- The Washington Times - Friday, April 18, 2003

One of the gratifying developments of President George W. Bush's World Crisis is the intellectual transformation of Hollywood, Calif. No longer is it merely a preserve of slob producers and air-head actors hustling for the philistines' bucks. It is the intellectual jewel of the Western World.
Just when all the world's intelligentsia had given up hope that there would ever again be a Periclean Athens, a Sartrean Paris, or a Greenwich Village, there emerges in a yeasty froth of intellectual vitality, Hollywood. Producers, directors, writers, drug therapists, and actors abound with ideas and philosophical principles that you can really sink your teeth into. OK, so they do not write books. In fact many do not even have books or teeth at least their natural teeth.
Yet, like Aristotle in his Lyceum or Sartre in his cups, they are voluble with interesting observations and syllogisms that challenge the musty dogmas of conventional minds and even discomfit some of the troubled teenagers who turn out for their films.
Of all the gifted Hollywood philosophes, probably the greatest are the actors. I am not talking about those who have recently been arrested for shoplifting or for holding overnights with little boys. Those are the Hollywood ethicists, and their area of intellectual activity is too narrow for the general audience of this paper. Their knowledge is of the recondite sort that is best put on display at the Harvard Law School, as Ms. Joyce Brown once did. Ms. Brown, you will recall, was the Manhattan bag lady invited to lecture at the Harvard Law School in the 1980s between stints in various New York state institutions. No, the Hollywood intellectuals I have in mind are the actors who speak so eloquently to Mr. Bush's World Crisis.
George Clooney comes to mind. Known by friends in his intellectual set as Looney Clooney he actually does read books, and newspapers, and Victoria's Secret Catalogues. I have been told he has collected every Victoria's Secret Catalogue since the firm's austere founding. Of Mr. Bush's war he has said in contravention of the received wisdom, "You can't beat your enemy anymore through wars." Speaking directly to the president and in defiance of any Republican "knock in the night," he speculated, "I believe he [Bush] thinks this is a war that can be won … there is no such thing anymore." Mr. Clooney's alternative to old-fashioned war would be a class-action lawsuit or possibly a spelling bee. Perhaps when Victoria's Secret opens its Middle Eastern chain of see-through burkha boutiques, Mr. Clooney will serve as spokesperson.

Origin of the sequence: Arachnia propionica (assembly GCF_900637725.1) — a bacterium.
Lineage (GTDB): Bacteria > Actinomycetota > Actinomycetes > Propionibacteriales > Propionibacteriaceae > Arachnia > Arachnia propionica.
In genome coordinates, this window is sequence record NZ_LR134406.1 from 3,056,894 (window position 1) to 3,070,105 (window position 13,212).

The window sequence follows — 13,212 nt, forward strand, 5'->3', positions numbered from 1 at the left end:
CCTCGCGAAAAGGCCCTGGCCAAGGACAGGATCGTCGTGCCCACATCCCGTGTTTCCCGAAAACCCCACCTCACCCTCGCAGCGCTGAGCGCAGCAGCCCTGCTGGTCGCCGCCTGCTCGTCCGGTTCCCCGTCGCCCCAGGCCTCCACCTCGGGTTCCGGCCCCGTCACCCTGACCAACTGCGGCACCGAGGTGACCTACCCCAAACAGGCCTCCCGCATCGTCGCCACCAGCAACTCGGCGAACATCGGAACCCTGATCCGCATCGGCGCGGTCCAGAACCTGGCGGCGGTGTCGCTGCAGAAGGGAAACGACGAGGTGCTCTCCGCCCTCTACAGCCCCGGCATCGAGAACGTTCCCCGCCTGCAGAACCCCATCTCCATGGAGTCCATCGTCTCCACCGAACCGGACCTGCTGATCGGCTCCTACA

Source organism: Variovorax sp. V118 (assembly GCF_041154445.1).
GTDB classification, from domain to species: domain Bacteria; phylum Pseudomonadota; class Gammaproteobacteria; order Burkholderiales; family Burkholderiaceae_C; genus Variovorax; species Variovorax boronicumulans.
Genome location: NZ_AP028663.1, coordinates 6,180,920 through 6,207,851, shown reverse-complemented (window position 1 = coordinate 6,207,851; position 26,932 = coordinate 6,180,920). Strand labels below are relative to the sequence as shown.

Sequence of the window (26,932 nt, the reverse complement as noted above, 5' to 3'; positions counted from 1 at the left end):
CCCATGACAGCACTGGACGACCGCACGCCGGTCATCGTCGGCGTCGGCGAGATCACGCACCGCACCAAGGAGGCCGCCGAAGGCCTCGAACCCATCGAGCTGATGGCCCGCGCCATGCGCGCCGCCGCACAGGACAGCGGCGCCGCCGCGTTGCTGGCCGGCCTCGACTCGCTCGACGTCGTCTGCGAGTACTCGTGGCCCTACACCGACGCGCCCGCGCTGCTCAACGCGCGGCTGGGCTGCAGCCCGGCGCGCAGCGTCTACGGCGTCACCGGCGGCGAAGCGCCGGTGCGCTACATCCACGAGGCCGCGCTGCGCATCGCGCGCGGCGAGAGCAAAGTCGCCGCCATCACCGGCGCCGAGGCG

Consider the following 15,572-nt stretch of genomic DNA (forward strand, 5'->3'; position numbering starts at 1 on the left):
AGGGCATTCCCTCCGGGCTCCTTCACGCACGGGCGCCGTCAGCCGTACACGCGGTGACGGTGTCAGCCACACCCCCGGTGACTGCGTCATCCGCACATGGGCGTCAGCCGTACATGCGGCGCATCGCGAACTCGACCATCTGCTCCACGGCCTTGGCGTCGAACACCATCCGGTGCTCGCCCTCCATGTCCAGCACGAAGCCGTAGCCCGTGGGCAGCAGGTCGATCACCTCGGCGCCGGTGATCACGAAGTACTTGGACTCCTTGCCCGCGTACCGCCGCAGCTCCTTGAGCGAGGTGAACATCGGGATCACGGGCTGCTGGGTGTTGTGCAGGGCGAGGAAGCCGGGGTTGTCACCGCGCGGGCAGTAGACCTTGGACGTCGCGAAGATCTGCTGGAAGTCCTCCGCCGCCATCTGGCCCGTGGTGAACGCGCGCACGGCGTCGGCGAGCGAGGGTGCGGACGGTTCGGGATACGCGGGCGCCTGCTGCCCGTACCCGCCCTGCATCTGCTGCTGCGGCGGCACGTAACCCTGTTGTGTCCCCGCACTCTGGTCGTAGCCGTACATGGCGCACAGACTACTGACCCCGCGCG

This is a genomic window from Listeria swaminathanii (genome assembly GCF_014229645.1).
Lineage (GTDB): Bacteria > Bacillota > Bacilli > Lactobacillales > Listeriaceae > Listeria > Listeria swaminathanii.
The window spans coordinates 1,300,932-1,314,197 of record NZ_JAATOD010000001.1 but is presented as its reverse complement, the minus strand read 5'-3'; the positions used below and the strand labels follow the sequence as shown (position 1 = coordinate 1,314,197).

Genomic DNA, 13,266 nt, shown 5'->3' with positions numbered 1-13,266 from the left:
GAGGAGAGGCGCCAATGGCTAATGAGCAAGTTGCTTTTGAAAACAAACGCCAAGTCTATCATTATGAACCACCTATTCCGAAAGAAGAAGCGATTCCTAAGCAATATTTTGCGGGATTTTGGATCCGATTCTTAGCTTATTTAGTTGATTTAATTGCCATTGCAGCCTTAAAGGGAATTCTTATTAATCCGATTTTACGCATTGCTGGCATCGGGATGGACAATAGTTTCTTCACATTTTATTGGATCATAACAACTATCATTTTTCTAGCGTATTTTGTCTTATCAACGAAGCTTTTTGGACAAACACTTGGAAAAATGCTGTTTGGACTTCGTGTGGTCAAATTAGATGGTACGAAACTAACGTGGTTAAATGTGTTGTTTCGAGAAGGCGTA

Of course the Hollywoodian of the hour is the very intellectual Tim Robbins, star of such masterpieces as "The Player" and "Bob Roberts." He too has postulated ideas on peace and war's quaintness. To him the United States Marine Corps had best be replaced by the Rockettes. Yet Mr. Robbins' cerebrations on conflict are even more complicated than Looney Clooney's. After reading a newspaper column by the Washington controversialist Lloyd Grove, Mr. Robbins, ever the philosopher, accosted Mr. Grove at a post-Academy Awards party with the query, "If you ever write about my family again, I will [bleeping] find you, and I will [bleeping] hurt you." Mr. Robbins probably meant that in the existential sense, though during the late war he left unremarked the political praxis of President Saddam Hussein.
Mr. Robbins was a recent lecturer at the National Press Club, occasioning me to telephone Mr. Grove and ask him about his tete-a-tete with the intellectual Mr. Robbins out in Hollywood. "I think he's a terrific actor," Mr. Grove replied. And he went on to add that both he and his girlfriend believed the great actor was "just acting" when he threatened Mr. Grove. Now that raises an interesting point. When are these renowned Hollywood minds not acting? Do they just pad through the world pretending?
At the National Press Club the man whom Mr. Grove calls a "terrific actor" raised a finger dramatically skyward and exhorted his audience to "defy the intimidation that is visited upon us daily in the name of national security." Apparently Mr. Robbins was frightened because the president of the National Baseball Hall of Fame canceled an invitation to him, owing to his hysterical views on our Three Week War. Said Mr. Robbins, the controversy was about "my right to express those views." And "I am extremely grateful that there are those of you out there still with a fierce belief in constitutionally guaranteed rights." Then he called Mr. Grove, the columnist, a "sadistic creep."
Now is this just an act? The actor's "constitutionally guaranteed right" places no obligation on the Baseball Hall of Fame to endure him. And where was this First Amendment advocate when Hollywood's hero president, Bill Clinton, was hounding journalists with Grand Jury investigations, threats to their bosses, and IRS investigations of his former victims, Paula Corbin Jones and Kathleen Willey?
Yes, maybe these Hollywoodians are not as intellectual as I had thought. Maybe they are just poseurs, though if ever a chain of men's underwear shops is opened for "sadistic creeps," I think Tim Robbins would make an inviting poster boy.



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